Richmond, Virginia—Through an arduous, and at times heated process, The Virginia Redistricting Commission’s efforts to create fair legislative maps have failed. The commission missed the final deadline for drawing legislatives districts and now the Supreme Court of Virginia will have to pick up the slack. The Virginia Redistricting Commission canceled both of the meetings previously scheduled for this week, indicating that they may be on the same path for congressional maps.
From the very beginning, the bipartisan commission struggled to remain neutral, conducting much of what they were tasked with along partisan lines. Another point of contention for the commission was how to account for race in the fair districting process, after numerous organizations spoke out about keeping communities together and protecting the voting power of Black, Indigenous, and people of color. The last straw came when the commission was unable to agree on one set up maps to review with the public, which resulted in members of the public having to sift through 40 maps prior to providing their opinion.
“We have watched this fair districting process closely from the very beginning, hoping to see The Virginia Redistricting Commission prioritize people over politics,” Ashleigh Crocker, Communications Director at Progress Virginia said. “The Commission made this process much harder than necessary, with some members focusing on districts that protect incumbent politicians, keeping a partisan balance in the legislature, and avoiding dividing localities. But people in our community made it clear that they wanted to keep communities together and ensure people of color have equal choice of representation. What they didn’t want was a bunch of partisan bickering, but that’s exactly what they got. The Virginia Redistricting Commission failed to meet our expectations. Now all eyes are on the Supreme Court of Virginia, but given that the majority of the court is made up of Republican appointees, we’re not hopeful that they will keep the community’s interests in mind.”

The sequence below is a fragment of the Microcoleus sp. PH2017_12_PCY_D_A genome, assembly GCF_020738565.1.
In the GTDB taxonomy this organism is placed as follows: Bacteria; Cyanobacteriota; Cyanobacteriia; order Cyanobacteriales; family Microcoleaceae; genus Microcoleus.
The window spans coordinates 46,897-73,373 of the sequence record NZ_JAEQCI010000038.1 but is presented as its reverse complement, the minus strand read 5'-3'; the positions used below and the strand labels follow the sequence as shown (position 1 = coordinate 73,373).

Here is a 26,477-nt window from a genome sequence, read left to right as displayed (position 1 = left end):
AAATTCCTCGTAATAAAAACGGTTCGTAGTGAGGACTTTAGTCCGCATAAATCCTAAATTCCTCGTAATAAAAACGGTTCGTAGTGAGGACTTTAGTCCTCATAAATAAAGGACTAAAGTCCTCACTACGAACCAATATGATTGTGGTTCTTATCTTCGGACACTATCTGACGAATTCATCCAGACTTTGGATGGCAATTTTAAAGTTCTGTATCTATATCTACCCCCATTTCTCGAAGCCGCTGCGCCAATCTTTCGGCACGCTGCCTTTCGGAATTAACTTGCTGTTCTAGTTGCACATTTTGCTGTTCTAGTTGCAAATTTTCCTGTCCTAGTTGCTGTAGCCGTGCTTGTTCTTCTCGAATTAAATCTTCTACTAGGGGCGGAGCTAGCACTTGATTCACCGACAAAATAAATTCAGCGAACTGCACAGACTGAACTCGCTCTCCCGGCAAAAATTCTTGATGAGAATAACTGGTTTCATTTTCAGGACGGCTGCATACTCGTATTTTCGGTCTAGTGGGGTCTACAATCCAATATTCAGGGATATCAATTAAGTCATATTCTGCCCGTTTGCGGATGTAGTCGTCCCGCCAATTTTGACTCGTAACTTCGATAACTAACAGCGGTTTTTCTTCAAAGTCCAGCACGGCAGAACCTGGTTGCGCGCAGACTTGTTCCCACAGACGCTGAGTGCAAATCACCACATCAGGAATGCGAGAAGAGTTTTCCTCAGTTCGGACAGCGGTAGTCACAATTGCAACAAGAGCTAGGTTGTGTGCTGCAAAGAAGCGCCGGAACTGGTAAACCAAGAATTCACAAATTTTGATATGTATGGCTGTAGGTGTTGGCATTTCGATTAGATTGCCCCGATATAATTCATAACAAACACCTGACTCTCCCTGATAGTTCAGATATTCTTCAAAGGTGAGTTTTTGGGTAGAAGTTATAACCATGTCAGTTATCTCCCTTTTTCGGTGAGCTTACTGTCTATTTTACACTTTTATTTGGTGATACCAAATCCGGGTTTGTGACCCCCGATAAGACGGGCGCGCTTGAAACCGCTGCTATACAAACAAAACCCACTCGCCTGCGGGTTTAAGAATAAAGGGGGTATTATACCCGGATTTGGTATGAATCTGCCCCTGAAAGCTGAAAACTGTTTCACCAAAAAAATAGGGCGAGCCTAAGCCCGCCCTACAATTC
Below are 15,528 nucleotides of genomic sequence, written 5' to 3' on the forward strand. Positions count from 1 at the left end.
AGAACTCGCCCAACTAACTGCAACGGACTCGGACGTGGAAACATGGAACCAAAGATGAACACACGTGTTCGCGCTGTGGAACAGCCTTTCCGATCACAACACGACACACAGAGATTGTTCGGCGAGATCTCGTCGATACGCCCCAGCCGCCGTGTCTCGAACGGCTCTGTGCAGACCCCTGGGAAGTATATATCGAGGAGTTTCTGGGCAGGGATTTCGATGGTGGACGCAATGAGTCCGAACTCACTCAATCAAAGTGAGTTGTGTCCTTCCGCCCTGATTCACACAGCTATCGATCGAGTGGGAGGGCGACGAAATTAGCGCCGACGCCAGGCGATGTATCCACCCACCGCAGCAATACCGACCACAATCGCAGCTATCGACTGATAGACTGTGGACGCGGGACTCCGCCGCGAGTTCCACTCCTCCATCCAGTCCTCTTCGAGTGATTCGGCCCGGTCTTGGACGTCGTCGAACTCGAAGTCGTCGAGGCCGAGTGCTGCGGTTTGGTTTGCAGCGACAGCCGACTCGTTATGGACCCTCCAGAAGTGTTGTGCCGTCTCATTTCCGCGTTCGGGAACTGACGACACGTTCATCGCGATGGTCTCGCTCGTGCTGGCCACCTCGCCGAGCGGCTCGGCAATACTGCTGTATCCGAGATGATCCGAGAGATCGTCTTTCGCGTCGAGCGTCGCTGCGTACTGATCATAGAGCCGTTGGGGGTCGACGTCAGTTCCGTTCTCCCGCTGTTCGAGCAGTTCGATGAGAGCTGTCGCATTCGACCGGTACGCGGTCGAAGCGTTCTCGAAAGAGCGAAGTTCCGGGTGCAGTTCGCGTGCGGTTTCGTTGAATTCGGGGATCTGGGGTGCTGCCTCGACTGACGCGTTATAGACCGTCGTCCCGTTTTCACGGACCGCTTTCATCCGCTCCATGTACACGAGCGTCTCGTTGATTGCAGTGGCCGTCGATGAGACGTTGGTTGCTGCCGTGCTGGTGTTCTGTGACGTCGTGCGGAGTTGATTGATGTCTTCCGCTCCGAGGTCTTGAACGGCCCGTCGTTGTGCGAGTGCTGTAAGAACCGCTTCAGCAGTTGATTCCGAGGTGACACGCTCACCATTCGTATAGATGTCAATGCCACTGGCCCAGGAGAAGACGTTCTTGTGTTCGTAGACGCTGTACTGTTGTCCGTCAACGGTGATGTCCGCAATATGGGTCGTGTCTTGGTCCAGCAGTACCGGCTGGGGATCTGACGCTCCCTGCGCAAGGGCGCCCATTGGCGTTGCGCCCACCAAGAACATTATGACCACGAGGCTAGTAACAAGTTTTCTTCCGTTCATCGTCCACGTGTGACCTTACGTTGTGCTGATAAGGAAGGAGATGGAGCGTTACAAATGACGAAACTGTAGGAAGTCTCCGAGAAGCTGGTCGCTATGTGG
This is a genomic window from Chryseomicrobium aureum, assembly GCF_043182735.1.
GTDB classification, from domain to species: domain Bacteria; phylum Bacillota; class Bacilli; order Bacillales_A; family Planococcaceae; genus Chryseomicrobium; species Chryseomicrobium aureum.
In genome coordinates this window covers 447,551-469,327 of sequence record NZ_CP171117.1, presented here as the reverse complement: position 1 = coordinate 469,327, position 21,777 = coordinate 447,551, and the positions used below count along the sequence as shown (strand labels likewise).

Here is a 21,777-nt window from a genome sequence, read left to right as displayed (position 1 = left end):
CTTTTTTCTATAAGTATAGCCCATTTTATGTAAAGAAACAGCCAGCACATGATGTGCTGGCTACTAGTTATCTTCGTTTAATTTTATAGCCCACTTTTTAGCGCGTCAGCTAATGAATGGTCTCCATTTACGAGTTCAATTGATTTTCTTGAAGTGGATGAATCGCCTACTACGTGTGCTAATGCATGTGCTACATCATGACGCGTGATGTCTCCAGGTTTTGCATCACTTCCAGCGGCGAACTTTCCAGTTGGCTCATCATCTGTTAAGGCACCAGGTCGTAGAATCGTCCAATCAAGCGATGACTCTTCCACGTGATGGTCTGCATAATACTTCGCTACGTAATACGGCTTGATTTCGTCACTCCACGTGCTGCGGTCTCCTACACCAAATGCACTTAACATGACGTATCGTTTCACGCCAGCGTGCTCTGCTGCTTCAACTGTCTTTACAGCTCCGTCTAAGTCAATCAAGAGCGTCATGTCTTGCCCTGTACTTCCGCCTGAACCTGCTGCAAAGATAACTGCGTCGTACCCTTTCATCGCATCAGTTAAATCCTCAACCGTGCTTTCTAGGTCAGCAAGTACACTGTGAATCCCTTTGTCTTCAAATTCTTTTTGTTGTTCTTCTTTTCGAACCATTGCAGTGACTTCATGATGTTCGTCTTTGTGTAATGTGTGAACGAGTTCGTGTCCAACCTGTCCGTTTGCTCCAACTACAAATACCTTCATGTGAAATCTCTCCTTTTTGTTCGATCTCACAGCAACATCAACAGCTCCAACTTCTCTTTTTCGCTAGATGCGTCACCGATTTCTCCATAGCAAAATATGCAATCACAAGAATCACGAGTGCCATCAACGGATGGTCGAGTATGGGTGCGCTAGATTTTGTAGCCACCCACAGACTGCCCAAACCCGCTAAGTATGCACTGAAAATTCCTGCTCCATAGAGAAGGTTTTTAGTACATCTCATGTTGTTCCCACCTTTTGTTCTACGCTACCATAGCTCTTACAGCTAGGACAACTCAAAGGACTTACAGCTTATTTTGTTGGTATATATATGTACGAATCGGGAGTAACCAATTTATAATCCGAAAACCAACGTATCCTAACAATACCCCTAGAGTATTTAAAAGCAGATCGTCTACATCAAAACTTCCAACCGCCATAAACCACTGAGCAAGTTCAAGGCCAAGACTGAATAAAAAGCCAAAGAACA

Here’s How the Court Will Draw Virginia’s New Political Districts [VPM, Ben Paviour]
“The Virginia Redistricting Commission has missed a final deadline to draw new state legislative maps, kicking the process to the Virginia Supreme Court.”
“The court’s seven justices won’t draw the lines. Instead, they’ll hire two experts who will work together to come up with finished maps.”
William and Mary law professor Rebecca “Green says it’s not unusual for states to use their supreme court as a failsafe in redistricting battles. But she said most hire one expert, not two.”
“Green, who backed the amendment that created the commission, said the group’s decision to hire two map-makers was a big setback. She worries lawmakers’ decision to have the court use two experts could backfire as well.”